In order to allow everyone to have a chance to give their “elevator speech” Pete enforces the 30-second rule with the help of a little timer. Pity the person who goes on so long that the timer goes off repeatedly, making it impossible to attend to their pitch.

I always admire the people who excel at the elevator pitch, it’s a little art form in itself. Someone who can let you know who they are, where they’re coming from, and what you might expect, and make contact with you at the same time in 30 seconds possesses quite a skill.

And as usual, the attendees had traveled from all over the Bay Area, and had diverse backgrounds too. Several people announced new awards or media “gets” since the last meeting, and some new books fresh from the printer showed up. There were also editors, book designers, marketing specialists and other vendors in attendance.

Speaker: Jonathan Bender

Our presenter at the meeting was Jonathan Bender: “Speak Up and Be Heard! Selling You and Your Book.” Here’s the intro to the talk:

Jonathan Bender founded WholeSpeak to coach and teach workshops using a whole-person approach to communication, public speaking and “everyday performance.” A lifelong speaker, director, performer and writer, he is also Artistic Director of The Illuminated Theater.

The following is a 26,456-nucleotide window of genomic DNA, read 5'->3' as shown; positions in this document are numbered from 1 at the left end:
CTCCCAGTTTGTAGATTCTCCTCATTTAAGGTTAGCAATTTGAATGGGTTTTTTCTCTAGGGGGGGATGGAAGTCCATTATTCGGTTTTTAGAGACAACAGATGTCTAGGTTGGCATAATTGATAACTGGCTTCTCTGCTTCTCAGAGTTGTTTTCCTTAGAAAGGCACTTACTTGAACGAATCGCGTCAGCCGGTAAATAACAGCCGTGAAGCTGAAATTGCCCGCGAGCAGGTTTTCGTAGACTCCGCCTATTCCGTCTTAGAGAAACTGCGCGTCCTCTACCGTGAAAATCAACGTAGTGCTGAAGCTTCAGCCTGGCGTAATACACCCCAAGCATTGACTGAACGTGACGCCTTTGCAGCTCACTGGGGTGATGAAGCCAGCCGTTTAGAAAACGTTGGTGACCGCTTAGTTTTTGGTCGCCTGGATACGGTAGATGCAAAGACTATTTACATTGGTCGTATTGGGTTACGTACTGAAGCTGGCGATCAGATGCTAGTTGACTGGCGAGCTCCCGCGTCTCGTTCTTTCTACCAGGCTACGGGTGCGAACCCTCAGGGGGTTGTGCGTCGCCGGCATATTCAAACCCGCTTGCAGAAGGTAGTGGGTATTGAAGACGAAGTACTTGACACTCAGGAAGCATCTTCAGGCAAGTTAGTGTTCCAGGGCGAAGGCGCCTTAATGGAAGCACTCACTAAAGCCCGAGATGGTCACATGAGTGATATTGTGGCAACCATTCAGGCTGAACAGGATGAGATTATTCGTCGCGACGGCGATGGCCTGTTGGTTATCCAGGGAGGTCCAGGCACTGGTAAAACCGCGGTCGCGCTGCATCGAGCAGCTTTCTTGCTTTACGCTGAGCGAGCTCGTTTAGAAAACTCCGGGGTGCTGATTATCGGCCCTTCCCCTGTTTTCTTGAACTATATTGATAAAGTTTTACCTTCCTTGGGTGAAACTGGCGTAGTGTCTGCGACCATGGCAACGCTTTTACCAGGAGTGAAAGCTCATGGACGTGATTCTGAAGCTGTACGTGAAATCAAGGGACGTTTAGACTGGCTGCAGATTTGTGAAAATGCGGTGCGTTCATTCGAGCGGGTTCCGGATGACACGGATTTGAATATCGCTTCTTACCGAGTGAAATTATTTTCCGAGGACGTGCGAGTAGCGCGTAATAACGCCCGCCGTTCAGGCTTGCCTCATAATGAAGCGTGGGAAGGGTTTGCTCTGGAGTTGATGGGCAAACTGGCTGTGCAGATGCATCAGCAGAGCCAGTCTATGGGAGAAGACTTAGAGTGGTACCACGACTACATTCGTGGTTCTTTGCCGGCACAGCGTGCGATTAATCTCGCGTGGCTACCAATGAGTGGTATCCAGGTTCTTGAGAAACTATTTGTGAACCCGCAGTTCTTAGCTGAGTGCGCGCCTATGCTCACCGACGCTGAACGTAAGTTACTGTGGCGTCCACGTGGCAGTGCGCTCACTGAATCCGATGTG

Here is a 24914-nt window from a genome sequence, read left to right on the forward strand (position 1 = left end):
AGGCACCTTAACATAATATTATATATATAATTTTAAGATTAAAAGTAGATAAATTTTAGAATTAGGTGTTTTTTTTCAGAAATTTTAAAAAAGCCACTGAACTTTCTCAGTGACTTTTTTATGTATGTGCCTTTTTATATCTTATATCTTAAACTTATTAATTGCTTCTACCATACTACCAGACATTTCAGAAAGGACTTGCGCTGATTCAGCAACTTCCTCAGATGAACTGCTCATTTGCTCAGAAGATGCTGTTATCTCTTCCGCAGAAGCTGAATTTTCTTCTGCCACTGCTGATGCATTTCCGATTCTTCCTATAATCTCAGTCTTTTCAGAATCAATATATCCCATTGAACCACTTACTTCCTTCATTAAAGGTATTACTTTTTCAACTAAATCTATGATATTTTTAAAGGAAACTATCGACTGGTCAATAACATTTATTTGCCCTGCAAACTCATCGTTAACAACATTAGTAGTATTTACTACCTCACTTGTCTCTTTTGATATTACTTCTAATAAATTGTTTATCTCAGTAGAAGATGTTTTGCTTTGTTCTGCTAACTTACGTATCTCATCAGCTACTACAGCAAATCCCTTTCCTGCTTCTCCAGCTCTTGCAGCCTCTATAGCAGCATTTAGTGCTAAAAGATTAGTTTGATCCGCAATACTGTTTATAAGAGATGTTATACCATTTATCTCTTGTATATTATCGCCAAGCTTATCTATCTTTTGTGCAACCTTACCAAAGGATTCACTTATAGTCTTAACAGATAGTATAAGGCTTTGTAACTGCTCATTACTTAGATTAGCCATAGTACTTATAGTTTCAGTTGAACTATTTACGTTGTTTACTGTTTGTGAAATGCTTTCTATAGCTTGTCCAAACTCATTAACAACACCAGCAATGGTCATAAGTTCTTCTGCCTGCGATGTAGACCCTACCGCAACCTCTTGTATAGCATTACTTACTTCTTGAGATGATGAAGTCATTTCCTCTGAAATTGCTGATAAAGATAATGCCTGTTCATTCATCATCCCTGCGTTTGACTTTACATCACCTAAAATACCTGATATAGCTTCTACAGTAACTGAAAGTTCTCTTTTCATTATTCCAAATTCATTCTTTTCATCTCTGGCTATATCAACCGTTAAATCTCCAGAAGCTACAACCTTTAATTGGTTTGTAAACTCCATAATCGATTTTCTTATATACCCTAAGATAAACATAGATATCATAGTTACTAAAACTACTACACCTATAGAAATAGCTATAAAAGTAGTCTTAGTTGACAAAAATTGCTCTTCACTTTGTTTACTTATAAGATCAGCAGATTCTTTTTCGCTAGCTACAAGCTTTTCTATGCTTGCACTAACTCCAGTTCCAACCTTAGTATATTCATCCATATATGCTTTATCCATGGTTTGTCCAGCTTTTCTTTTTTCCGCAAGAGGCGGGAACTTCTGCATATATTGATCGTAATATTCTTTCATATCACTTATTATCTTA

Bender described the Wholespeak philosophy as embodied in what he called “everyday performance.” Our everyday life is a kind of unconcsious performance, including costumes, makeup and styles of behavior adapted to the varying roles we play, and the context in which we act. We “act” differently with our boss than we do with our own children, even though we may not be particularly aware of these actions as performances.

The focus of his techniques is in the practice of presence, a self-awareness in which you can realize that in order to sell your book, you need to BE yourself, not SELL yourself.